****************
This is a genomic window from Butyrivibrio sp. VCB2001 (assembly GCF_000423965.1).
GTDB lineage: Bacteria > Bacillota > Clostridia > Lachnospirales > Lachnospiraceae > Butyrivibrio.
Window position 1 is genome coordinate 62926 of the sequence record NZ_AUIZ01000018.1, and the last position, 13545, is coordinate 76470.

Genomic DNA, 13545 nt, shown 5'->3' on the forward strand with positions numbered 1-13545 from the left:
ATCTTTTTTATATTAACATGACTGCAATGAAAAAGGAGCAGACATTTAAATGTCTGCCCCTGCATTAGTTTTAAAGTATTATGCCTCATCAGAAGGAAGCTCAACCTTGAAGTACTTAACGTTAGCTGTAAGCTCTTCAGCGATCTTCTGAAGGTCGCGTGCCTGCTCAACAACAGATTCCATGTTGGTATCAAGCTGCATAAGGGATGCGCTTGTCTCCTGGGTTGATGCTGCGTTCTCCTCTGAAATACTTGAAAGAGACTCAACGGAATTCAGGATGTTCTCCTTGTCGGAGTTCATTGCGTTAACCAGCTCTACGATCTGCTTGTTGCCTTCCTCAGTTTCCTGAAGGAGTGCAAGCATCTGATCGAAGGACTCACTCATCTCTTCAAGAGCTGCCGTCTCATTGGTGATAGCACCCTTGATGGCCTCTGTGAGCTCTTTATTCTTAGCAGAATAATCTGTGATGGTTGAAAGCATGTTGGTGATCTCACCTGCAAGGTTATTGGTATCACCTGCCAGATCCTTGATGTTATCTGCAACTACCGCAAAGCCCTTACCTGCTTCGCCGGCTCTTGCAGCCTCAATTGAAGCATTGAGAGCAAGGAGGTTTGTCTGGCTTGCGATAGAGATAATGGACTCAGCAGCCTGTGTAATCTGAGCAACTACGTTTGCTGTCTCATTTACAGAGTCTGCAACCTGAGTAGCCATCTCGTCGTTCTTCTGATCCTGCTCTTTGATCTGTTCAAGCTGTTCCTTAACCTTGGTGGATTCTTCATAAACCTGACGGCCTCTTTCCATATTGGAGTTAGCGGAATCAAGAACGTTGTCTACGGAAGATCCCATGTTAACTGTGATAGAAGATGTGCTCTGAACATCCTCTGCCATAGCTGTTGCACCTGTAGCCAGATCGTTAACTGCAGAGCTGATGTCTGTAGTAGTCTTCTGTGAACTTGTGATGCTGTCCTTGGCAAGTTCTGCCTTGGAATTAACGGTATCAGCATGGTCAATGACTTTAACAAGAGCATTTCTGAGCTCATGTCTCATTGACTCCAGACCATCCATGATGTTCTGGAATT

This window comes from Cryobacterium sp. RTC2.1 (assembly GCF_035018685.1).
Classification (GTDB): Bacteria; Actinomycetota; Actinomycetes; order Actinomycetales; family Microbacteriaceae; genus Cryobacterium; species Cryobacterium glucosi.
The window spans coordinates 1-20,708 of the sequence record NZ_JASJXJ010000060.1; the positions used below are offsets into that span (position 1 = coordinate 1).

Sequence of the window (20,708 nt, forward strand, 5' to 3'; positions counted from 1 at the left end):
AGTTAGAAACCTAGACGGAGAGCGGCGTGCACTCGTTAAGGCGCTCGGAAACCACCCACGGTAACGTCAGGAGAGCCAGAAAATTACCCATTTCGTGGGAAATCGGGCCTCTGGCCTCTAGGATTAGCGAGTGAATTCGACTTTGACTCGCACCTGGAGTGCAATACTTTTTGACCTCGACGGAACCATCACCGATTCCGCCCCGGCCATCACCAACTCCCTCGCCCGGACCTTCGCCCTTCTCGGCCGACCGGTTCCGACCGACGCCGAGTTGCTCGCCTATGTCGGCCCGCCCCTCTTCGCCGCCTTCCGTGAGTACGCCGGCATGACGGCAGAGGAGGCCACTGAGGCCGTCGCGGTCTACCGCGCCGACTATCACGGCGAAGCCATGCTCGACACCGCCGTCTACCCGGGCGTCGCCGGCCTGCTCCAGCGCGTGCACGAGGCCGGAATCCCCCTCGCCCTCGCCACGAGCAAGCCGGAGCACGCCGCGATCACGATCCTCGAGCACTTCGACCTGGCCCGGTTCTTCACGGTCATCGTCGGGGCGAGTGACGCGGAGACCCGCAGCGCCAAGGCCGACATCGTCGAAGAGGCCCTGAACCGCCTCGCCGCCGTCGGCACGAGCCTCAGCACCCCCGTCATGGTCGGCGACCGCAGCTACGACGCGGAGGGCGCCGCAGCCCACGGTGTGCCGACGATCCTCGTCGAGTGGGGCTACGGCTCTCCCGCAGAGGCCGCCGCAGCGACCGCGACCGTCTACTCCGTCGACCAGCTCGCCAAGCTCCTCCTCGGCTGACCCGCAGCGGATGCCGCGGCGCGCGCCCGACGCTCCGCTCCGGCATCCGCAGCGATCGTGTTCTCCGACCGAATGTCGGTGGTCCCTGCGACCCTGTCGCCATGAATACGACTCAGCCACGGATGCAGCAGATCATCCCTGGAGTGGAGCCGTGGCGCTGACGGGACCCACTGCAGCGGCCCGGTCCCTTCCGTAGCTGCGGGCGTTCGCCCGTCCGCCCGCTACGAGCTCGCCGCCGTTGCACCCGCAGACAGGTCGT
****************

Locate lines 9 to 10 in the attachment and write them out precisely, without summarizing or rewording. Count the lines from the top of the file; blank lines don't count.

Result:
Sequence of the window (20,708 nt, forward strand, 5' to 3'; positions counted from 1 at the left end):
AGTTAGAAACCTAGACGGAGAGCGGCGTGCACTCGTTAAGGCGCTCGGAAACCACCCACGGTAACGTCAGGAGAGCCAGAAAATTACCCATTTCGTGGGAAATCGGGCCTCTGGCCTCTAGGATTAGCGAGTGAATTCGACTTTGACTCGCACCTGGAGTGCAATACTTTTTGACCTCGACGGAACCATCACCGATTCCGCCCCGGCCATCACCAACTCCCTCGCCCGGACCTTCGCCCTTCTCGGCCGACCGGTTCCGACCGACGCCGAGTTGCTCGCCTATGTCGGCCCGCCCCTCTTCGCCGCCTTCCGTGAGTACGCCGGCATGACGGCAGAGGAGGCCACTGAGGCCGTCGCGGTCTACCGCGCCGACTATCACGGCGAAGCCATGCTCGACACCGCCGTCTACCCGGGCGTCGCCGGCCTGCTCCAGCGCGTGCACGAGGCCGGAATCCCCCTCGCCCTCGCCACGAGCAAGCCGGAGCACGCCGCGATCACGATCCTCGAGCACTTCGACCTGGCCCGGTTCTTCACGGTCATCGTCGGGGCGAGTGACGCGGAGACCCGCAGCGCCAAGGCCGACATCGTCGAAGAGGCCCTGAACCGCCTCGCCGCCGTCGGCACGAGCCTCAGCACCCCCGTCATGGTCGGCGACCGCAGCTACGACGCGGAGGGCGCCGCAGCCCACGGTGTGCCGACGATCCTCGTCGAGTGGGGCTACGGCTCTCCCGCAGAGGCCGCCGCAGCGACCGCGACCGTCTACTCCGTCGACCAGCTCGCCAAGCTCCTCCTCGGCTGACCCGCAGCGGATGCCGCGGCGCGCGCCCGACGCTCCGCTCCGGCATCCGCAGCGATCGTGTTCTCCGACCGAATGTCGGTGGTCCCTGCGACCCTGTCGCCATGAATACGACTCAGCCACGGATGCAGCAGATCATCCCTGGAGTGGAGCCGTGGCGCTGACGGGACCCACTGCAGCGGCCCGGTCCCTTCCGTAGCTGCGGGCGTTCGCCCGTCCGCCCGCTACGAGCTCGCCGCCGTTGCACCCGCAGACAGGTCGT